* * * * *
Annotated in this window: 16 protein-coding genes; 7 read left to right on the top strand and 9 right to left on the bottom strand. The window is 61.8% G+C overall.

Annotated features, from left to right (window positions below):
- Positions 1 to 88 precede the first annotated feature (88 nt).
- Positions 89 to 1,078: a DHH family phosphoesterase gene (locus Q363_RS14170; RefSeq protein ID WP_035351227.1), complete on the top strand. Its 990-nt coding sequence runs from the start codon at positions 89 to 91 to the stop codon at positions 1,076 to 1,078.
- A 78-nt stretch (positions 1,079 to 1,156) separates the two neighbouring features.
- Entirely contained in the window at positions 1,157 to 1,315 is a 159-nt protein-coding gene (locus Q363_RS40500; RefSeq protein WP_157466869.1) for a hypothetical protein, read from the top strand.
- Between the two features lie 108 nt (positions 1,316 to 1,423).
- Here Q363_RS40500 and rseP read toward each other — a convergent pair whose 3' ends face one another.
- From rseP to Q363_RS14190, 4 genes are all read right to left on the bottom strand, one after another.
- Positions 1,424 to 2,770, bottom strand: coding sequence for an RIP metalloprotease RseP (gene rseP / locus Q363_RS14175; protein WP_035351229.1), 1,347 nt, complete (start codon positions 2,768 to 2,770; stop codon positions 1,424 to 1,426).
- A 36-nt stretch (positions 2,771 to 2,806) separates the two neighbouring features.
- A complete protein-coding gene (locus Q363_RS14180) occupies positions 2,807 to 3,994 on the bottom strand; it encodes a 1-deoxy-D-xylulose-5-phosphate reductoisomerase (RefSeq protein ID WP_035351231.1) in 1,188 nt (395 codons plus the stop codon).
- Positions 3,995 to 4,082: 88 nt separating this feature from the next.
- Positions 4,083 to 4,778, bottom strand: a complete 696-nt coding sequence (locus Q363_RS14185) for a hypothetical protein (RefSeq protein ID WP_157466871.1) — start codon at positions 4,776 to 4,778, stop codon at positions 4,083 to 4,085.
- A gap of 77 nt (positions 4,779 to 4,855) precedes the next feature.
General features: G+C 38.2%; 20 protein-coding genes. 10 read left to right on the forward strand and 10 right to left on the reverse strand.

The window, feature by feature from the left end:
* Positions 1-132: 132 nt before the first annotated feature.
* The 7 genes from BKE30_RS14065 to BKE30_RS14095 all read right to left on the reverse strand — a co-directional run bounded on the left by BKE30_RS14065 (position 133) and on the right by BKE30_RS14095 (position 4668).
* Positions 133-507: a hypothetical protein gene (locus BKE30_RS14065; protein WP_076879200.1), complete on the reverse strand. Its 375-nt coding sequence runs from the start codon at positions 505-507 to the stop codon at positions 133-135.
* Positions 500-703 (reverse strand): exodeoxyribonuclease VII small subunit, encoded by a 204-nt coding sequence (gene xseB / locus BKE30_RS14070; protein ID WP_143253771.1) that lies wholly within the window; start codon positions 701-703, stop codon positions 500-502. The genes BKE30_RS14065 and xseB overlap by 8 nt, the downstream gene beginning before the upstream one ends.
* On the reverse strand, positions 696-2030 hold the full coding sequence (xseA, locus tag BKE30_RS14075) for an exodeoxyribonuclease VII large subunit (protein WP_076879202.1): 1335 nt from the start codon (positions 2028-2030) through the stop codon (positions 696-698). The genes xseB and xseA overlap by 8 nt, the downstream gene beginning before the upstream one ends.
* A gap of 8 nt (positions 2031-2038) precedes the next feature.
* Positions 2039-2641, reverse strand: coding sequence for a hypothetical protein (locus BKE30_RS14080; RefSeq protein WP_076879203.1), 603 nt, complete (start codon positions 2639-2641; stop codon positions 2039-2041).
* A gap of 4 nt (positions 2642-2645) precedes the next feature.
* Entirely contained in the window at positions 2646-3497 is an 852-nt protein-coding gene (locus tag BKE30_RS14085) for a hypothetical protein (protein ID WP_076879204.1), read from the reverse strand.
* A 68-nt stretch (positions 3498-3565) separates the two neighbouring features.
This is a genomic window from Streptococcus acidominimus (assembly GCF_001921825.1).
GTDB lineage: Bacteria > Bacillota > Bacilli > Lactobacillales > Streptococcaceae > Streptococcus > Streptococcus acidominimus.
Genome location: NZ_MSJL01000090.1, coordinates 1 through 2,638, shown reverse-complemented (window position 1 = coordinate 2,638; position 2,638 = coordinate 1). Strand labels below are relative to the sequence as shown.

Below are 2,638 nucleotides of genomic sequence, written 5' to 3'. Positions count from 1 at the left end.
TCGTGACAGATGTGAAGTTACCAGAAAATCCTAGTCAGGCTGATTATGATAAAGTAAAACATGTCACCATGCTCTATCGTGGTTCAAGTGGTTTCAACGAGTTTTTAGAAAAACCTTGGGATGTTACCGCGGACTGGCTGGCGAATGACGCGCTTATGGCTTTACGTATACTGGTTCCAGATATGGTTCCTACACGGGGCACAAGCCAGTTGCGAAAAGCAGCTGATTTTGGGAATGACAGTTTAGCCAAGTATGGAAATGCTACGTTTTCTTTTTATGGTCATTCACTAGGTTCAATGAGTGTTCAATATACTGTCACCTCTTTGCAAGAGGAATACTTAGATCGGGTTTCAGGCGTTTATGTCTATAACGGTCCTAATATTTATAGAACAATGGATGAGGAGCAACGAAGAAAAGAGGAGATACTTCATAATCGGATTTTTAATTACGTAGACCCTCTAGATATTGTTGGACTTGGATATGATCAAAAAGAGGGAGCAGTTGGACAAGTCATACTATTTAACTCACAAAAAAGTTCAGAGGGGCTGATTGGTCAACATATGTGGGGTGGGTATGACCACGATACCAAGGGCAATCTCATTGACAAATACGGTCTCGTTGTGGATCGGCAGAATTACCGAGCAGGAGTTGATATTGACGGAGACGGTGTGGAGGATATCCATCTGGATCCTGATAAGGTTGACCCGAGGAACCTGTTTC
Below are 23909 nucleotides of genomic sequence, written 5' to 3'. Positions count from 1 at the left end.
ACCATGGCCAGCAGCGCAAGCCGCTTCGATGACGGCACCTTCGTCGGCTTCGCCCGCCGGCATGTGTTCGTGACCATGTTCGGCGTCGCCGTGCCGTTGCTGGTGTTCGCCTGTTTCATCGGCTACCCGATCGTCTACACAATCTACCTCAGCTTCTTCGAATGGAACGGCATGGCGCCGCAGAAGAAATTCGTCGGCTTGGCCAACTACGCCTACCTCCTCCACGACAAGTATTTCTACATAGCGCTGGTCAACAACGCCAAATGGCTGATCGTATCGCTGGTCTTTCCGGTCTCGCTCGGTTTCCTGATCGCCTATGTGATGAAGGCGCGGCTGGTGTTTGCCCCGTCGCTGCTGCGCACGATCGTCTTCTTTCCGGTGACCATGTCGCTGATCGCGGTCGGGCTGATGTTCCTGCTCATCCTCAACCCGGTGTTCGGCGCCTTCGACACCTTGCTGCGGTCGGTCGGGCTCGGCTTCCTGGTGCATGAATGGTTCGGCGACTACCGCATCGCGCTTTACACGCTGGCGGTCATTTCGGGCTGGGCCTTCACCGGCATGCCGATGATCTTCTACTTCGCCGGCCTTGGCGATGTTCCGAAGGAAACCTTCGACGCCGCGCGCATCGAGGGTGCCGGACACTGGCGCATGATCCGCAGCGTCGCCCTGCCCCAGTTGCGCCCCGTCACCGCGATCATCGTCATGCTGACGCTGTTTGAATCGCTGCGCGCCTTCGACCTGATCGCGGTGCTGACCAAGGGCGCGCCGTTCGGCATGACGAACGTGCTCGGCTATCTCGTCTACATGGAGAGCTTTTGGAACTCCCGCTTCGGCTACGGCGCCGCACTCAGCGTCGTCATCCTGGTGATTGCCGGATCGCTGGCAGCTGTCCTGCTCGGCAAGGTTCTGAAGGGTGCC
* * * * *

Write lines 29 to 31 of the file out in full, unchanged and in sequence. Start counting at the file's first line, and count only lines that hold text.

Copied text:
GTDB lineage: Bacteria > Bacillota > Bacilli > Lactobacillales > Streptococcaceae > Streptococcus > Streptococcus acidominimus.
Genome location: NZ_MSJL01000090.1, coordinates 1 through 2,638, shown reverse-complemented (window position 1 = coordinate 2,638; position 2,638 = coordinate 1). Strand labels below are relative to the sequence as shown.

Below are 2,638 nucleotides of genomic sequence, written 5' to 3'. Positions count from 1 at the left end.